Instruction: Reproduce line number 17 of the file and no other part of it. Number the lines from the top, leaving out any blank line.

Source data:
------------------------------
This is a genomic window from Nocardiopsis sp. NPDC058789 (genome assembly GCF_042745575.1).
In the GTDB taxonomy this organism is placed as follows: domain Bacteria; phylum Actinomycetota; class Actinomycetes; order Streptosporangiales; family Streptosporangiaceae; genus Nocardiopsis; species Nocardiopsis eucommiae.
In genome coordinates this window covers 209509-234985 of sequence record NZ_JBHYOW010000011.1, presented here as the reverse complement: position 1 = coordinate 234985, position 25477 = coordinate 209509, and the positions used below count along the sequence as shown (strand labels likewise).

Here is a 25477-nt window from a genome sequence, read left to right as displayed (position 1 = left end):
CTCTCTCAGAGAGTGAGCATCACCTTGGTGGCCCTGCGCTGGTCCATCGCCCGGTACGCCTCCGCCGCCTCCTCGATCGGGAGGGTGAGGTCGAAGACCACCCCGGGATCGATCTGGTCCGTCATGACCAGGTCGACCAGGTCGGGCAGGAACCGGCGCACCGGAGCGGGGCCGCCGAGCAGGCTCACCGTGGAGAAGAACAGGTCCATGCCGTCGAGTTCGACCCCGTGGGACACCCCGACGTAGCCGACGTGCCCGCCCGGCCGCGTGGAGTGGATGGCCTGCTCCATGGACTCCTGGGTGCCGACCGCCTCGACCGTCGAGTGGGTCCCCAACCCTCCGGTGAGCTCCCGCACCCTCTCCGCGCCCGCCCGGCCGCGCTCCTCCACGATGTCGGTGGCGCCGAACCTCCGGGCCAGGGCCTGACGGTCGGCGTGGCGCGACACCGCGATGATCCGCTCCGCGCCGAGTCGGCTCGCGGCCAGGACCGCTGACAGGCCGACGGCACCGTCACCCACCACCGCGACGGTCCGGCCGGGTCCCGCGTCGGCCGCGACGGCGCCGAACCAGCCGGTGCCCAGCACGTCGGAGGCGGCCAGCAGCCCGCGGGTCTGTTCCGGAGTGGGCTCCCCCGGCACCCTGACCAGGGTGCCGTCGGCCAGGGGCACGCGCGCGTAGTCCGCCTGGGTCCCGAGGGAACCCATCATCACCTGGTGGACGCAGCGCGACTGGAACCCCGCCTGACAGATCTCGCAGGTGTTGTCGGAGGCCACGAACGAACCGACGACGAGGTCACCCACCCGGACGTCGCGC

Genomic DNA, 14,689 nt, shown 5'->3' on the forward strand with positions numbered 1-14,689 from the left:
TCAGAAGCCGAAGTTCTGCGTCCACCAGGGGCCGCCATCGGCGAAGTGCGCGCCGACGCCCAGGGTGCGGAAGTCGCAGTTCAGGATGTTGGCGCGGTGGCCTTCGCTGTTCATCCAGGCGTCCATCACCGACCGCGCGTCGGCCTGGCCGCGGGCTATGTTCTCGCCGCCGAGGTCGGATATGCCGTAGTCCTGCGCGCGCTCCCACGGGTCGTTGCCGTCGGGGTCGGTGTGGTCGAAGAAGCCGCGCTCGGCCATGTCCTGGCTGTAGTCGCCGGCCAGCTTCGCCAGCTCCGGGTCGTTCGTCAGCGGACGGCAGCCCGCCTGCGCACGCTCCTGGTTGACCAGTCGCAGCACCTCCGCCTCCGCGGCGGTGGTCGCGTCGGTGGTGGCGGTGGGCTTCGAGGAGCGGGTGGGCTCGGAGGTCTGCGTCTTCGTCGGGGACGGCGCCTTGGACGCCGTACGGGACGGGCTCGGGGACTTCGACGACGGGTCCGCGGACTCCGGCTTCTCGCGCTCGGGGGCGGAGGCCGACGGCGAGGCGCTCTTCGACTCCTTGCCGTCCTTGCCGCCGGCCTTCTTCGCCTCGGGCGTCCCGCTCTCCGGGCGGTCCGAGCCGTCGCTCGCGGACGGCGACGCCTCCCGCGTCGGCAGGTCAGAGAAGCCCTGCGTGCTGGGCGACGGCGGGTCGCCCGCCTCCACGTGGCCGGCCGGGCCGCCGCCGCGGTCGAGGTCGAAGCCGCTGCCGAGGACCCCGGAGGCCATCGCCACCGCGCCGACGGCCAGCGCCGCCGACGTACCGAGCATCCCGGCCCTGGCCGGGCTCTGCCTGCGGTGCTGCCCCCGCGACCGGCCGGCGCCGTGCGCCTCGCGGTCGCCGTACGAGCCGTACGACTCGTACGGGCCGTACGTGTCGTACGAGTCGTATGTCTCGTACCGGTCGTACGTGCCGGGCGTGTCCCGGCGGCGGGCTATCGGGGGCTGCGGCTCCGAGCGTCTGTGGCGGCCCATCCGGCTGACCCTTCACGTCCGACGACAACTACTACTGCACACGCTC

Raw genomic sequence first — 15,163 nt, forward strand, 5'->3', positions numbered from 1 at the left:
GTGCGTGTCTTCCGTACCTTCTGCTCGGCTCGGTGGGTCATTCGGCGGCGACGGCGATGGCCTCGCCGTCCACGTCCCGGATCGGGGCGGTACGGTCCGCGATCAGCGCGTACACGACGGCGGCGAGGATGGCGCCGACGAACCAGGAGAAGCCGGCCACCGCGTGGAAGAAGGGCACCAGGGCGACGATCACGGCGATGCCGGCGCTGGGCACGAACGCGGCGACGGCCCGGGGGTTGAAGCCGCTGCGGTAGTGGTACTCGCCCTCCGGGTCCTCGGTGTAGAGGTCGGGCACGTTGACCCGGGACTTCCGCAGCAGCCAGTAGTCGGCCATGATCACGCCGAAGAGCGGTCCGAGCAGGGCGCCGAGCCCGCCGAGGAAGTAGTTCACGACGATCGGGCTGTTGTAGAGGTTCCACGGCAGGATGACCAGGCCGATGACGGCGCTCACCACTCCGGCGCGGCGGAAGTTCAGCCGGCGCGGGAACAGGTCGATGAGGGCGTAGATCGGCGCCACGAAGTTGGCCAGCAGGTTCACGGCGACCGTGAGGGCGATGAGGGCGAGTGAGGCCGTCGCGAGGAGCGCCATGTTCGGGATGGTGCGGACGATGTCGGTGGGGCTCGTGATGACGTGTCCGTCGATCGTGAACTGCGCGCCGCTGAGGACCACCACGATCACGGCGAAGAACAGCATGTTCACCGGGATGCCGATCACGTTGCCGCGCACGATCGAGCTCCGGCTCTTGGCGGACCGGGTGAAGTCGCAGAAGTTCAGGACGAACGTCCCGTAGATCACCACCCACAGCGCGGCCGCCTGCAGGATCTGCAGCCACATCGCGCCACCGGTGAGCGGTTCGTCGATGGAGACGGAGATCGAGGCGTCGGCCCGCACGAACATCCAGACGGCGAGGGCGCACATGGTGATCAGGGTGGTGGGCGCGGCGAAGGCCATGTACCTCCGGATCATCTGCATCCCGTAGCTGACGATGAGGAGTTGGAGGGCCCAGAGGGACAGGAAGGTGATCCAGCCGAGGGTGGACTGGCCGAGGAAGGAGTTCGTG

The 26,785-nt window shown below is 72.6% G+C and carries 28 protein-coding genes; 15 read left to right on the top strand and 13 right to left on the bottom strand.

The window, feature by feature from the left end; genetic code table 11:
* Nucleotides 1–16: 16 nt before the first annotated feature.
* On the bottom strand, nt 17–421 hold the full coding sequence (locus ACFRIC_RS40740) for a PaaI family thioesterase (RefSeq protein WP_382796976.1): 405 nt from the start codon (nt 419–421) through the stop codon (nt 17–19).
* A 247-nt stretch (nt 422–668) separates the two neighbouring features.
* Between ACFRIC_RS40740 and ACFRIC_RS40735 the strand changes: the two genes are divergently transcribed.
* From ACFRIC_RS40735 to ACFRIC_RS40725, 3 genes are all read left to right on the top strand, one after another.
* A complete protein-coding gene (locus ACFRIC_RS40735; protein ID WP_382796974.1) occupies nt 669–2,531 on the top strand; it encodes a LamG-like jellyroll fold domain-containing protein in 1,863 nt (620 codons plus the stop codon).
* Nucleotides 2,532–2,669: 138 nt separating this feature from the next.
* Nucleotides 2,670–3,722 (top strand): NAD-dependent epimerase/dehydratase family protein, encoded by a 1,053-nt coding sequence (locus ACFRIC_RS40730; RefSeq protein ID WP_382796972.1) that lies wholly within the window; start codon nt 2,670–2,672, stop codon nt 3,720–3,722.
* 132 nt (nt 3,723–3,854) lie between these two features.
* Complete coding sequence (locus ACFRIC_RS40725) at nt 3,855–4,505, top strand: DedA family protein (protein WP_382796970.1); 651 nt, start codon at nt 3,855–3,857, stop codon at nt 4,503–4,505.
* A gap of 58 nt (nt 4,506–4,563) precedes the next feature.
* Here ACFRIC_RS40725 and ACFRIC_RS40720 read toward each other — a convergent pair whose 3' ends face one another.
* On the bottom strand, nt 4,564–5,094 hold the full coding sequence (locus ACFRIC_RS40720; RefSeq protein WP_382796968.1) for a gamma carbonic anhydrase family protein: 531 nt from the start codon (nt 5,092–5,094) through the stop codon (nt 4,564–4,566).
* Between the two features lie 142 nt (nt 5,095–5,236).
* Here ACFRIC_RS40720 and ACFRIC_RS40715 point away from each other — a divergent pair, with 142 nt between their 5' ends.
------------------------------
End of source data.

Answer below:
* A complete protein-coding gene (locus ACFRIC_RS40735; protein ID WP_382796974.1) occupies nt 669–2,531 on the top strand; it encodes a LamG-like jellyroll fold domain-containing protein in 1,863 nt (620 codons plus the stop codon).